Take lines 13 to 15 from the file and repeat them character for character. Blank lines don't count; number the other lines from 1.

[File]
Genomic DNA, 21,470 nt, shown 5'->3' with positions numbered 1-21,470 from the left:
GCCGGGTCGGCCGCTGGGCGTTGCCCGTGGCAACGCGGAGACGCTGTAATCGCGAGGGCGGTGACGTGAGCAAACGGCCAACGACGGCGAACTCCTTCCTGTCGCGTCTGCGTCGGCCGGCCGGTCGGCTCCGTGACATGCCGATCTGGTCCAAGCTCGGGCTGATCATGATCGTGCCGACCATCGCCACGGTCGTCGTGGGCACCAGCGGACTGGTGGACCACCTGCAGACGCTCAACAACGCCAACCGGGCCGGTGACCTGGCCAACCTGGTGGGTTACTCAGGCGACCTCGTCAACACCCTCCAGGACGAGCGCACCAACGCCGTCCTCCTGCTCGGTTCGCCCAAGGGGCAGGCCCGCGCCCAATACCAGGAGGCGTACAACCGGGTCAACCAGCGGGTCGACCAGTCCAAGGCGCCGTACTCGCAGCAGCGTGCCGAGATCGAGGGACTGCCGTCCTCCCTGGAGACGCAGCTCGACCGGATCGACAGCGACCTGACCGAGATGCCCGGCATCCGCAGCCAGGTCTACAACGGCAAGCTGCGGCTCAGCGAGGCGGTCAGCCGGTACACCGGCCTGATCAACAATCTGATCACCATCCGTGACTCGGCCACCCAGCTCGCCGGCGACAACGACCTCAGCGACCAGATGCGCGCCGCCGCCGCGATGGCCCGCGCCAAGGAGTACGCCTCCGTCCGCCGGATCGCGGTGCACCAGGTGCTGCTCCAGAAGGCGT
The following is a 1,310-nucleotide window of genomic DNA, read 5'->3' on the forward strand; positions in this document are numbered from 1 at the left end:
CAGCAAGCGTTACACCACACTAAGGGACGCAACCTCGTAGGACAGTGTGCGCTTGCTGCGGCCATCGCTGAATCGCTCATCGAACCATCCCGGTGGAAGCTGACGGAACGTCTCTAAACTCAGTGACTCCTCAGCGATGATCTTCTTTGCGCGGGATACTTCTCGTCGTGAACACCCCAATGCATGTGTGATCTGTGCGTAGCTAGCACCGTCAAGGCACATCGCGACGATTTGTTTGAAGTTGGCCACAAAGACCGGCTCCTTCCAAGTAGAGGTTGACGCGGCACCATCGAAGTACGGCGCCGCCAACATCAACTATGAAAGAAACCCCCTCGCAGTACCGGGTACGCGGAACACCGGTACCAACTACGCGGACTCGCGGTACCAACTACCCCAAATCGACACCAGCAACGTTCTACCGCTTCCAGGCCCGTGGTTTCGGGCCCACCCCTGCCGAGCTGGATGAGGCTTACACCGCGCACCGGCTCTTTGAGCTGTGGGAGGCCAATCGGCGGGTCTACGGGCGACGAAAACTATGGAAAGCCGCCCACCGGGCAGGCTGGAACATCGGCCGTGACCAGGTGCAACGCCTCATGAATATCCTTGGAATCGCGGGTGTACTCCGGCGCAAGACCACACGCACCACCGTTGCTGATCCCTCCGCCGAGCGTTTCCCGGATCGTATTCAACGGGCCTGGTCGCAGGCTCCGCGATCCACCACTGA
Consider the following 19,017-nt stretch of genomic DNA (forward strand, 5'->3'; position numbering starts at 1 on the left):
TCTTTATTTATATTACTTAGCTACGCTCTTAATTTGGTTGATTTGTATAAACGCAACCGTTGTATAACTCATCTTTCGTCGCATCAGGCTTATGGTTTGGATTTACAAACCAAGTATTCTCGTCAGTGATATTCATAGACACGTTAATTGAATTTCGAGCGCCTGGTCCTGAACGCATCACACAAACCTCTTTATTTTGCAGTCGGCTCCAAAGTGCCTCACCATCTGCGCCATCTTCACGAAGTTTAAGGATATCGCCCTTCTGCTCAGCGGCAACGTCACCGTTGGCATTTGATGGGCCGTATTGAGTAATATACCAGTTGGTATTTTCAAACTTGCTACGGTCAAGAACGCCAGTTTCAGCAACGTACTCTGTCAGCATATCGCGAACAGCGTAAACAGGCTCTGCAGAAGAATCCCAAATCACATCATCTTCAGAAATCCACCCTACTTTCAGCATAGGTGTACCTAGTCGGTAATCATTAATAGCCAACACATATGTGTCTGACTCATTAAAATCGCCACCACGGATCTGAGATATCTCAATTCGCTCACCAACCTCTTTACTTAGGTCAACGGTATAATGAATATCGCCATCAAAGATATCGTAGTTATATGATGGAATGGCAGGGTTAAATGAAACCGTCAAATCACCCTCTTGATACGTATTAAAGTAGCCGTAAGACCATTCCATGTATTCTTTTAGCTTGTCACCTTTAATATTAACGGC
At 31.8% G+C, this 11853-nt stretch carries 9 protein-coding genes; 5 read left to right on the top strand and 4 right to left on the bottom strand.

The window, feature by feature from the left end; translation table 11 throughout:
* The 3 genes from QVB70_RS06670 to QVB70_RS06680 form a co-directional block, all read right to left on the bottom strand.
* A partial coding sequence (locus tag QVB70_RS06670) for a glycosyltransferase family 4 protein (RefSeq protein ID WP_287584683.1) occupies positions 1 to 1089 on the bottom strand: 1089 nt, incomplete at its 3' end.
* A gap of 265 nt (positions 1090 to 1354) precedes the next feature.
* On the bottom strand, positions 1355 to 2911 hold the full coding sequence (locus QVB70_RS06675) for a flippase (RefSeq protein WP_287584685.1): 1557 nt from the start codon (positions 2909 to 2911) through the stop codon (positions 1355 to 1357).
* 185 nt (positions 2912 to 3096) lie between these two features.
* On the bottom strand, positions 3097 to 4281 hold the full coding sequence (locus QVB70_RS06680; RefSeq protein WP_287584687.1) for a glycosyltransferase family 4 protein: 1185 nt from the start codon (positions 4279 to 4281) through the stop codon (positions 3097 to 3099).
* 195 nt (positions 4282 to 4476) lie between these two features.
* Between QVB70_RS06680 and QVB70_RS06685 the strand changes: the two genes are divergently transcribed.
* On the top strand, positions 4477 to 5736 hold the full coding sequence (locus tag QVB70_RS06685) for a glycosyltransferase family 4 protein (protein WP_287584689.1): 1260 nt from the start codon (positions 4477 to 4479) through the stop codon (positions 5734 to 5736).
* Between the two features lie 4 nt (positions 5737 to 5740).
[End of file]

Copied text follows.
* 185 nt (positions 2912 to 3096) lie between these two features.
* On the bottom strand, positions 3097 to 4281 hold the full coding sequence (locus QVB70_RS06680; RefSeq protein WP_287584687.1) for a glycosyltransferase family 4 protein: 1185 nt from the start codon (positions 4279 to 4281) through the stop codon (positions 3097 to 3099).
* 195 nt (positions 4282 to 4476) lie between these two features.